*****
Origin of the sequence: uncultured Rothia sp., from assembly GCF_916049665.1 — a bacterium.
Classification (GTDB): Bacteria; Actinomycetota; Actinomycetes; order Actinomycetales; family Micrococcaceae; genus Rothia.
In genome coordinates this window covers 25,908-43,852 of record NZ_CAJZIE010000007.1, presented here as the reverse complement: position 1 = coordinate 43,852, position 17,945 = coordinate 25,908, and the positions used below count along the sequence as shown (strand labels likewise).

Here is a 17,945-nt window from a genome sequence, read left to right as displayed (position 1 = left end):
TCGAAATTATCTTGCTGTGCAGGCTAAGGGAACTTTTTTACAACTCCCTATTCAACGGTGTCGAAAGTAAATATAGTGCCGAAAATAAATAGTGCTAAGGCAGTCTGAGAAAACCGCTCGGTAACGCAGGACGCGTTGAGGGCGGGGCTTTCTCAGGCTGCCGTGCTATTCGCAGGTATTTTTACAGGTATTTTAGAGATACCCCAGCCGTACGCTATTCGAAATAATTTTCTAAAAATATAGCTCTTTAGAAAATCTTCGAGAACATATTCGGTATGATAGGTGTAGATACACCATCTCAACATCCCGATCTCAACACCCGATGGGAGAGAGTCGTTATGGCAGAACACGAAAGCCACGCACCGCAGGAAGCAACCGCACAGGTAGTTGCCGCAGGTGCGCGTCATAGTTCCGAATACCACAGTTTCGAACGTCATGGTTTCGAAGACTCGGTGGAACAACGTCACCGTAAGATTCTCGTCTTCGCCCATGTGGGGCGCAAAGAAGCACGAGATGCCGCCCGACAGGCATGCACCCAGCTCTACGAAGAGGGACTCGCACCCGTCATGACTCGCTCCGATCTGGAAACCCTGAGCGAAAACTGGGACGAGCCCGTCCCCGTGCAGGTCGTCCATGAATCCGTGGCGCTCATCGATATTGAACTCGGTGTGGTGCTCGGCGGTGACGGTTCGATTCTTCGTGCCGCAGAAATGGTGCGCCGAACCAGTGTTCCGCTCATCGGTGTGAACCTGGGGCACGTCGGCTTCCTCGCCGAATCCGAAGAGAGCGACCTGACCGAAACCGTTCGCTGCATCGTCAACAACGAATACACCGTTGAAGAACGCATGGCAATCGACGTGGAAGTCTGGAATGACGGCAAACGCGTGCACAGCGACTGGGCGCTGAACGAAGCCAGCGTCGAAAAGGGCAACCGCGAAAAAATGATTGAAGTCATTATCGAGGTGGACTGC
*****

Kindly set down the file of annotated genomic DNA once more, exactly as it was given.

Origin of the sequence: uncultured Rothia sp., from assembly GCF_916049665.1 — a bacterium.
Classification (GTDB): Bacteria; Actinomycetota; Actinomycetes; order Actinomycetales; family Micrococcaceae; genus Rothia.
In genome coordinates this window covers 25,908-43,852 of record NZ_CAJZIE010000007.1, presented here as the reverse complement: position 1 = coordinate 43,852, position 17,945 = coordinate 25,908, and the positions used below count along the sequence as shown (strand labels likewise).

Here is a 17,945-nt window from a genome sequence, read left to right as displayed (position 1 = left end):
TCGAAATTATCTTGCTGTGCAGGCTAAGGGAACTTTTTTACAACTCCCTATTCAACGGTGTCGAAAGTAAATATAGTGCCGAAAATAAATAGTGCTAAGGCAGTCTGAGAAAACCGCTCGGTAACGCAGGACGCGTTGAGGGCGGGGCTTTCTCAGGCTGCCGTGCTATTCGCAGGTATTTTTACAGGTATTTTAGAGATACCCCAGCCGTACGCTATTCGAAATAATTTTCTAAAAATATAGCTCTTTAGAAAATCTTCGAGAACATATTCGGTATGATAGGTGTAGATACACCATCTCAACATCCCGATCTCAACACCCGATGGGAGAGAGTCGTTATGGCAGAACACGAAAGCCACGCACCGCAGGAAGCAACCGCACAGGTAGTTGCCGCAGGTGCGCGTCATAGTTCCGAATACCACAGTTTCGAACGTCATGGTTTCGAAGACTCGGTGGAACAACGTCACCGTAAGATTCTCGTCTTCGCCCATGTGGGGCGCAAAGAAGCACGAGATGCCGCCCGACAGGCATGCACCCAGCTCTACGAAGAGGGACTCGCACCCGTCATGACTCGCTCCGATCTGGAAACCCTGAGCGAAAACTGGGACGAGCCCGTCCCCGTGCAGGTCGTCCATGAATCCGTGGCGCTCATCGATATTGAACTCGGTGTGGTGCTCGGCGGTGACGGTTCGATTCTTCGTGCCGCAGAAATGGTGCGCCGAACCAGTGTTCCGCTCATCGGTGTGAACCTGGGGCACGTCGGCTTCCTCGCCGAATCCGAAGAGAGCGACCTGACCGAAACCGTTCGCTGCATCGTCAACAACGAATACACCGTTGAAGAACGCATGGCAATCGACGTGGAAGTCTGGAATGACGGCAAACGCGTGCACAGCGACTGGGCGCTGAACGAAGCCAGCGTCGAAAAGGGCAACCGCGAAAAAATGATTGAAGTCATTATCGAGGTGGACTGC